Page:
But here’s where the fun really takes off.  Ben Volin, who covers the Gators for the Palm Beach Post, has a lengthy blog post criticizing the criticism about changing Tebow’s delivery.  You should read it in its entirety, but the short version puts the blame on the GPOOE™ – sacrilege, I know – rather than Corch Meyers.

So to recap everything:

1) Tebow’s poor mechanics were diagnosed by UF’s Biometrics and Motion Analysis Lab in June 2006, before he even played a down at UF, and he continued to work in the lab throughout his freshmen and sophomore years (and probably his last two years, too).

2) Tebow’s quote Monday that “I’ve never been asked to shorten or quicken my release and not have a loop in it” is total PR spin and completely throws his UF coaches under the bus.

3) When Tebow’s coach (Mullen) left for Mississippi State, the Gators made sure to specifically hire a pro-style quarterbacks coach (Loeffler), who has a history of working with NFL quarterbacks (Brady, Henne, Brian Griese).

4) After four years of coaching and tweaking and having every advantage available to him, Tebow’s throwing motion is still a mess.

5) Despite his faulty throwing motion, Meyer helped Tebow become one of the most statistically accomplished quarterbacks in NCAA history.

At some point, shouldn’t the onus to improve be on the player rather than the coach?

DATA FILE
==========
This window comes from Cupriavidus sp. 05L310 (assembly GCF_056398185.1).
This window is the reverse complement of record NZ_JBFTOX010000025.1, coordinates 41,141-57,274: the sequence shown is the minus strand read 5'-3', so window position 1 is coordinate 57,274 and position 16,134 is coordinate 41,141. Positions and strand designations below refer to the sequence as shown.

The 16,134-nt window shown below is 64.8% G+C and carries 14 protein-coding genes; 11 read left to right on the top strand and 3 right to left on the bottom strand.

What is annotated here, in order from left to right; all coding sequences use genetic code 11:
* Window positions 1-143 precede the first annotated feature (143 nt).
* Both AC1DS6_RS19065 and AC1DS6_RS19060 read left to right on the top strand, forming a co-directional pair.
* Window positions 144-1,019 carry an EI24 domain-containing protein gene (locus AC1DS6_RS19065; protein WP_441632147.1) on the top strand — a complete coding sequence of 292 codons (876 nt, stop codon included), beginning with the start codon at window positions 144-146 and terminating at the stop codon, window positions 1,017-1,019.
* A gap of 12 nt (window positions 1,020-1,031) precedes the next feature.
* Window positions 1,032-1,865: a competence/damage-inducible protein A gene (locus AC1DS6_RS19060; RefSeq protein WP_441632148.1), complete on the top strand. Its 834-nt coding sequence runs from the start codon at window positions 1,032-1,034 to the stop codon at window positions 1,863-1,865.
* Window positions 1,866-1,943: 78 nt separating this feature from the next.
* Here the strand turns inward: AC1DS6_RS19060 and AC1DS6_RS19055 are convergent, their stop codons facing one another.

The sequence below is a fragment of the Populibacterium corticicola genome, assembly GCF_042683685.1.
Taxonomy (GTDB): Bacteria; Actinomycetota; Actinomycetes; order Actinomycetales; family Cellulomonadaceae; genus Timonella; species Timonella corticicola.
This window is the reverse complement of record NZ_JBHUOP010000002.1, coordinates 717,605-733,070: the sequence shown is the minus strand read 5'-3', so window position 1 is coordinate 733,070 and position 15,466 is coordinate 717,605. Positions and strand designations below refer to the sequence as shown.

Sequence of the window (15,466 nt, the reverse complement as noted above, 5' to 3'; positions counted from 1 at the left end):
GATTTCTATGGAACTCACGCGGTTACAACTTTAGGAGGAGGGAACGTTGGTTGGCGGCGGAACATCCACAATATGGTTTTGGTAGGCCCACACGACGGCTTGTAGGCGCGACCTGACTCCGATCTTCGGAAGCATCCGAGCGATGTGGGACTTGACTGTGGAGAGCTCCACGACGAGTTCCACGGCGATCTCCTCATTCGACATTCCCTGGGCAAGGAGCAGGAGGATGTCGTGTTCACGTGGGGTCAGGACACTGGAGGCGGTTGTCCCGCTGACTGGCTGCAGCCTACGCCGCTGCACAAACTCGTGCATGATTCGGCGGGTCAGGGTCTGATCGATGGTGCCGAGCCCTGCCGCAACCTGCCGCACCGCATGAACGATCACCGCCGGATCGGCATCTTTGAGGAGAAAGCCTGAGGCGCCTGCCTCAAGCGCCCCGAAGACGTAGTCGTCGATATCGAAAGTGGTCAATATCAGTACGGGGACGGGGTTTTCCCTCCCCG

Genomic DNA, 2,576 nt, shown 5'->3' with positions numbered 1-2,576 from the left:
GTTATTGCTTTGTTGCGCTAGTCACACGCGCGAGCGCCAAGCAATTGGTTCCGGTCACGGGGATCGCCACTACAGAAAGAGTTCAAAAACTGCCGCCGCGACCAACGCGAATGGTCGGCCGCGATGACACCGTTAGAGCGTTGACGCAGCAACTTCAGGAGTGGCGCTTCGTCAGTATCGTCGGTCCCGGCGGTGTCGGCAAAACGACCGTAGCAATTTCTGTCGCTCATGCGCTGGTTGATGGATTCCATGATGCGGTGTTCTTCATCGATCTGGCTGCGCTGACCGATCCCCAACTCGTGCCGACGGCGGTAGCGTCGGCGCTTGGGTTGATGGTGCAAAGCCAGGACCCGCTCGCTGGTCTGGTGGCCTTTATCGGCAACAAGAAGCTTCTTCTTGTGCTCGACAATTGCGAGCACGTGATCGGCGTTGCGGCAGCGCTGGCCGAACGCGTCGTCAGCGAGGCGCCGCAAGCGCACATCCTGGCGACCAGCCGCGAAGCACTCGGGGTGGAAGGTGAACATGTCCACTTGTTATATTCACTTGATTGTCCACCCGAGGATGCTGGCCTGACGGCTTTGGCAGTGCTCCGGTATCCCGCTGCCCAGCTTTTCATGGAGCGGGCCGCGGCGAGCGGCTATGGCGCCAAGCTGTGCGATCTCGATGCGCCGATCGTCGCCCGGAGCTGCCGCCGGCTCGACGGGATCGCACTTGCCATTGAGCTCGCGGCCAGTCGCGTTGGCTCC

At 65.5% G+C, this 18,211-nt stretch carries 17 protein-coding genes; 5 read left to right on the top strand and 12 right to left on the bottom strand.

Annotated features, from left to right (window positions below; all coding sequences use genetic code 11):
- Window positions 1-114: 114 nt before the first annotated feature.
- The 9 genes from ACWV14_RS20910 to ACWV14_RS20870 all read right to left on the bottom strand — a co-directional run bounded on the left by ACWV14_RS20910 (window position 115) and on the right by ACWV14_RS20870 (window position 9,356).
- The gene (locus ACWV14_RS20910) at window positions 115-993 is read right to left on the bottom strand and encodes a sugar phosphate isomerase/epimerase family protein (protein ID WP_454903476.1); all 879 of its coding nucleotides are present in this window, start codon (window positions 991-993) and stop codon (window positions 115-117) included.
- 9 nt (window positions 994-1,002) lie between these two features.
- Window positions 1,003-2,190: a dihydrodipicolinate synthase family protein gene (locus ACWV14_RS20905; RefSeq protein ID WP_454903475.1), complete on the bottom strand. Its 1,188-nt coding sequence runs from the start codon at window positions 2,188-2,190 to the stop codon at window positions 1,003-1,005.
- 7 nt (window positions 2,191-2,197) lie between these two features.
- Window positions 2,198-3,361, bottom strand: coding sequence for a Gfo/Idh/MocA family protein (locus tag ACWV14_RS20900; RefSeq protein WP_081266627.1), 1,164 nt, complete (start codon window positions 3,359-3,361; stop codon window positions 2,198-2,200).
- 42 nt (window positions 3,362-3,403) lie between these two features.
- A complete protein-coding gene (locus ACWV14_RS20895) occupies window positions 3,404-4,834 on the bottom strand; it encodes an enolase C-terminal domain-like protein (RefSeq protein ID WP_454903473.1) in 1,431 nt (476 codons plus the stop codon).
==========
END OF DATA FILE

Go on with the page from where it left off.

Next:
That, my friends, is teh awesome.  A few more days of this, and we’re going to be in the land of full-blown damage control.  I can’t wait for that steely look to cross Meyer’s face when some media hack asks him who’s responsible for Tebow’s failure to improve his throwing mechanics in four years in Gainesville.

The absolute best part of Volin’s post (and it’s worth asking where he got all this inside info, by the way) is this:

2) NCAA rules prohibited Tebow from putting in the necessary work to improve his mechanics.

– First, the NCAA limits the number of hours a player can practice each week to 20. So it’s not like Tebow could spend 8-10 hour days working on his mechanics, like he’s doing now as a professional.

– Second, the NCAA prohibits coaches (head coach and position coach) from having any contact with their players during the offseason, outside of the five-week window allowed for spring practice. Tebow technically wasn’t supposed to be working out with Loeffler that day last February. They broke the rules, anyway, to help Tebow improve. [Emphasis added.]